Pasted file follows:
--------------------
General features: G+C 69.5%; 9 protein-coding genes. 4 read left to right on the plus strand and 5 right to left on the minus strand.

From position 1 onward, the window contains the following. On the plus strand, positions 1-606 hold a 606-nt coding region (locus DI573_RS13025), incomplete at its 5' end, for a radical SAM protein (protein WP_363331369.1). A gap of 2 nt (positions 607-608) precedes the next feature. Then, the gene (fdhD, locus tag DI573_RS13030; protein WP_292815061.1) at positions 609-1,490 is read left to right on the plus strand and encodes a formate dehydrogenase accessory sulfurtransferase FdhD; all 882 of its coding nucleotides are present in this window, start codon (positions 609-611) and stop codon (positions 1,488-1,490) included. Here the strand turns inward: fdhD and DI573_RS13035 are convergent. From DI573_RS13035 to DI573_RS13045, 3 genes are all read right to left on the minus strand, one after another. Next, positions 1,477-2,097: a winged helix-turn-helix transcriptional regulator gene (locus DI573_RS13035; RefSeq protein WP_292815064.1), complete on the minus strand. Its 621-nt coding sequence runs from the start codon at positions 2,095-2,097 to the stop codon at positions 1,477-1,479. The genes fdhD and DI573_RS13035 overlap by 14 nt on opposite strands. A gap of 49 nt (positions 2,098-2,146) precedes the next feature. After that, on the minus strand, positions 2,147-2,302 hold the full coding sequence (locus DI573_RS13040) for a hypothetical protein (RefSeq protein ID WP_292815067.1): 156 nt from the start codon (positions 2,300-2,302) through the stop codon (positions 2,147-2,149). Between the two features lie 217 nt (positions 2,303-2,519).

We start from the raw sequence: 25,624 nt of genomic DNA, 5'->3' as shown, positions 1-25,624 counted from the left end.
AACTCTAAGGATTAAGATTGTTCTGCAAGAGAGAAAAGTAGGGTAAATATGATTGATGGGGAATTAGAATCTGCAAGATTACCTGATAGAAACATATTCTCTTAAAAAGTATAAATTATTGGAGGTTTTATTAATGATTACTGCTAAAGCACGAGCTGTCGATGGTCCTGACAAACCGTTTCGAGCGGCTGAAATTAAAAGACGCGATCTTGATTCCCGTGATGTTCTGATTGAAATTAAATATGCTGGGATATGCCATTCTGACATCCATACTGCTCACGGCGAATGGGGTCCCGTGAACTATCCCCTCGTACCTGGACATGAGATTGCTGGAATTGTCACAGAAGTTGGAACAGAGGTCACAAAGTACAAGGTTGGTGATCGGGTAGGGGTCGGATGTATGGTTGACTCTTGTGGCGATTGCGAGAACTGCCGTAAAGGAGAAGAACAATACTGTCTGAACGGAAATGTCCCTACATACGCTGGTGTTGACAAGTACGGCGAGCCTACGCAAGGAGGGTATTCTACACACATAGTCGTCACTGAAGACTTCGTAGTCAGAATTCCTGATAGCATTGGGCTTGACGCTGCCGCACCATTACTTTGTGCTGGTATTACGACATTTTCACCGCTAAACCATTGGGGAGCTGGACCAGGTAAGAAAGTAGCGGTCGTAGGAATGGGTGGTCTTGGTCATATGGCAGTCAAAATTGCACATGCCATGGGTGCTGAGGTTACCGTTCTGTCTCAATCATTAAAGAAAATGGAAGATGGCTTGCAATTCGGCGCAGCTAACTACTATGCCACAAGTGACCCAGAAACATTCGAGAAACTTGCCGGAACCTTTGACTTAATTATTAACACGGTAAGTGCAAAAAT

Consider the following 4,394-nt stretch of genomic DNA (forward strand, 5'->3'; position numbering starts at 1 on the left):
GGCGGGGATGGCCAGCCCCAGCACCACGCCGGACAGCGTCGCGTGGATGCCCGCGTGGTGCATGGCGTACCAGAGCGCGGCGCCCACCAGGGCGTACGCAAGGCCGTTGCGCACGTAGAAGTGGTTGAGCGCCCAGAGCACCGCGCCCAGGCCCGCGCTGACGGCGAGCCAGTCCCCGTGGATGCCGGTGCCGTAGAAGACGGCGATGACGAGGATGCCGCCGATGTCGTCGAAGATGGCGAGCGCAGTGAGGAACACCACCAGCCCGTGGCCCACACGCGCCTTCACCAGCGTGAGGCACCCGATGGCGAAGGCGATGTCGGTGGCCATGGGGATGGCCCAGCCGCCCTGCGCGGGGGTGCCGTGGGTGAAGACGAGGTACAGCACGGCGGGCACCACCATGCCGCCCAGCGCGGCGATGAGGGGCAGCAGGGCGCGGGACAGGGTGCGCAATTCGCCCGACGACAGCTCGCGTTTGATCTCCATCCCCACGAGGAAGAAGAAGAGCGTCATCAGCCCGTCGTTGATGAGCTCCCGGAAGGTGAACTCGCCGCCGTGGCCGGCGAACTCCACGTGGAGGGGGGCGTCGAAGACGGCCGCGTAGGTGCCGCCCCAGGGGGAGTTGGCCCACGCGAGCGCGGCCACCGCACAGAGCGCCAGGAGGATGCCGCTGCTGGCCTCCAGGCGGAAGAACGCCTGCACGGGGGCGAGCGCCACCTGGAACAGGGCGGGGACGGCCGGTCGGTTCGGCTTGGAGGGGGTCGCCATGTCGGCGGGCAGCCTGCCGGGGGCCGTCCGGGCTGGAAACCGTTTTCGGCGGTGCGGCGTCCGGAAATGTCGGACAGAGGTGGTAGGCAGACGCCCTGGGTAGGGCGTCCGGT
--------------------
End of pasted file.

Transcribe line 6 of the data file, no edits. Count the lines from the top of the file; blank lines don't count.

GGCGGGGATGGCCAGCCCCAGCACCACGCCGGACAGCGTCGCGTGGATGCCCGCGTGGTGCATGGCGTACCAGAGCGCGGCGCCCACCAGGGCGTACGCAAGGCCGTTGCGCACGTAGAAGTGGTTGAGCGCCCAGAGCACCGCGCCCAGGCCCGCGCTGACGGCGAGCCAGTCCCCGTGGATGCCGGTGCCGTAGAAGACGGCGATGACGAGGATGCCGCCGATGTCGTCGAAGATGGCGAGCGCAGTGAGGAACACCACCAGCCCGTGGCCCACACGCGCCTTCACCAGCGTGAGGCACCCGATGGCGAAGGCGATGTCGGTGGCCATGGGGATGGCCCAGCCGCCCTGCGCGGGGGTGCCGTGGGTGAAGACGAGGTACAGCACGGCGGGCACCACCATGCCGCCCAGCGCGGCGATGAGGGGCAGCAGGGCGCGGGACAGGGTGCGCAATTCGCCCGACGACAGCTCGCGTTTGATCTCCATCCCCACGAGGAAGAAGAAGAGCGTCATCAGCCCGTCGTTGATGAGCTCCCGGAAGGTGAACTCGCCGCCGTGGCCGGCGAACTCCACGTGGAGGGGGGCGTCGAAGACGGCCGCGTAGGTGCCGCCCCAGGGGGAGTTGGCCCACGCGAGCGCGGCCACCGCACAGAGCGCCAGGAGGATGCCGCTGCTGGCCTCCAGGCGGAAGAACGCCTGCACGGGGGCGAGCGCCACCTGGAACAGGGCGGGGACGGCCGGTCGGTTCGGCTTGGAGGGGGTCGCCATGTCGGCGGGCAGCCTGCCGGGGGCCGTCCGGGCTGGAAACCGTTTTCGGCGGTGCGGCGTCCGGAAATGTCGGACAGAGGTGGTAGGCAGACGCCCTGGGTAGGGCGTCCGGT